Then there is Aethelwold who is very interesting and sometimes even likeable, because he is never one thing, and plausibly so, thanks both to the books' author and particularly so because of the actor.  Uhtred, like us, find him interesting, and not infrequently useful.

Then there are the norsemen, who are important to Uhtred as antagonists, allies, family, all kinds of things.  Some are useful, some are out and out hated personal enemies that he has vowed (like his uncle, who will ally with some of them) to destroy.

This is Uhtred's story -- though the actors are so good, that even as the author of the books has Uhtred understand, this is also -- or even more so -- Alfred's story, and Uhtred has come into it only as he's useful to Alfred.

Does that help?

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Finally got round to watching season 2, it's not my favourite show and I'd hesitate to call it anything higher than simply good but it keeps my attention and adapts the novels fairly well.

Though I do find it funny that coming from a series of novels all about taking other people's real life achievements and awarding them to Uhtred the tv show even takes the achievements of other fictional characters in the story and lets Uhtred hog all the glory.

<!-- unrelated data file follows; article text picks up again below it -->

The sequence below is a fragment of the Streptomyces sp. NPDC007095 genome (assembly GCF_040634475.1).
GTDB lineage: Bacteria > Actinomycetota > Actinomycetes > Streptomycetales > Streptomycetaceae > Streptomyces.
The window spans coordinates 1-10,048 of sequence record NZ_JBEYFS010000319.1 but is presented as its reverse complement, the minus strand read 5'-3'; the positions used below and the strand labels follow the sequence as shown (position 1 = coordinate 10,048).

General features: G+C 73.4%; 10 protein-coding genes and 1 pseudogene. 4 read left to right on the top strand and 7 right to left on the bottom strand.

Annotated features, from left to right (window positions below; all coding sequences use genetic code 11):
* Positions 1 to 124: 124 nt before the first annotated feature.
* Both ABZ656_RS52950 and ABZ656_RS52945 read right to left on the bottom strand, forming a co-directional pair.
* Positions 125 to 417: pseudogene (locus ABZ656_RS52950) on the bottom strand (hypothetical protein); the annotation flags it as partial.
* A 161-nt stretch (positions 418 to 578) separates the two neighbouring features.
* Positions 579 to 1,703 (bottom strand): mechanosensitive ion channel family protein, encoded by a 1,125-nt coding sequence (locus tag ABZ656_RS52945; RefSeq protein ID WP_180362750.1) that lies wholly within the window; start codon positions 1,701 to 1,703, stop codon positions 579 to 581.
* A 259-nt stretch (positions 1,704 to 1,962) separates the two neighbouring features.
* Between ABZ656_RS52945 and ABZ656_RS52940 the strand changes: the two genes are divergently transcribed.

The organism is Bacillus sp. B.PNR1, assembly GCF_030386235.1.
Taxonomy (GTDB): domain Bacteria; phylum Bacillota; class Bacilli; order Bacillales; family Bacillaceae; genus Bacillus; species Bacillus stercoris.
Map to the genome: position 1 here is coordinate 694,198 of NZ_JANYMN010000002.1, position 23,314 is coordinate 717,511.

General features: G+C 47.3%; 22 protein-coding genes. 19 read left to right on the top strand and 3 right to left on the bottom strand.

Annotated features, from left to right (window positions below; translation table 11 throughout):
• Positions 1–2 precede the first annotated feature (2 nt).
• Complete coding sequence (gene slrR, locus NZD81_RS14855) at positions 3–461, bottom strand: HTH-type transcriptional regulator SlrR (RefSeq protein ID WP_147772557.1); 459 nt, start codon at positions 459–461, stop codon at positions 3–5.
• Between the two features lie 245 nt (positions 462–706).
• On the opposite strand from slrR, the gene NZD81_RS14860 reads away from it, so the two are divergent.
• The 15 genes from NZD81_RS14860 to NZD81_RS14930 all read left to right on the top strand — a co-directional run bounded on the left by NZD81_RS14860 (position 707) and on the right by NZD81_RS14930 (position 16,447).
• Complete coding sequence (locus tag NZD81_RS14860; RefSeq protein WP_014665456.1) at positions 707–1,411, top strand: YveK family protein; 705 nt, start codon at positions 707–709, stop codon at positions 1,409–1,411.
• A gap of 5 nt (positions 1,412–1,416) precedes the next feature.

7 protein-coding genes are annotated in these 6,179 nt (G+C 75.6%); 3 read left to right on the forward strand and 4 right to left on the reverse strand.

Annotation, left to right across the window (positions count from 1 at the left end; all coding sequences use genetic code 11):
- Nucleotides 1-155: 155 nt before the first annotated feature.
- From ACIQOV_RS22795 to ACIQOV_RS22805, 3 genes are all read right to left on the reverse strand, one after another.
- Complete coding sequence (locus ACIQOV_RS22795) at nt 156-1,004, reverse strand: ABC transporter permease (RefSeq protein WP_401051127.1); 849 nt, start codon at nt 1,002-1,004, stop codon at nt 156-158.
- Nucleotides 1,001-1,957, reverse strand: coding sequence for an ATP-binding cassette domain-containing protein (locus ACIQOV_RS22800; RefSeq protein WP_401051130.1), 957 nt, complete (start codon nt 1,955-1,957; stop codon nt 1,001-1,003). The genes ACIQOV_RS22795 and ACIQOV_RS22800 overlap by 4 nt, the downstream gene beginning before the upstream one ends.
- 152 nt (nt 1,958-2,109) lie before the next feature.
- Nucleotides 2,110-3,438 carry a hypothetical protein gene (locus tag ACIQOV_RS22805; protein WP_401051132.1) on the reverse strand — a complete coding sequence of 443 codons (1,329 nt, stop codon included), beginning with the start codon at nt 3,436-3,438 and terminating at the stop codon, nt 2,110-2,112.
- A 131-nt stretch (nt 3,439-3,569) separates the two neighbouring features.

Spoiler

Being the one to kill Svienn/Skorpa in season 1 and then in season 2 being the one to take Sigfried's hand and later kill him.

Which is a shame because Osferth leaping from the walls to maim Sigfried is one of my favourite moments in the books and taking Svienn/Skorpa away from Steapa and making Leofric to be the one who duels Uhtred hasn't left the big man with much. He's mostly just a slightly tall background character rather than the monster who even Uhtred admits he can't beat.

 

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Yeah 

Skorpas death was one of the few scenes that underwhelmed me. It wasn't very well done with Uhtred breaking the shield Wall by himself and catching that spear from Beocca. Stood out as being ridiculous in an otherwise pretty awesome episode. 

Osferth is one of my favorite characters from the books and I was hoping he would have that moment as well but maybe they want to build his character up a bit more on the show idk.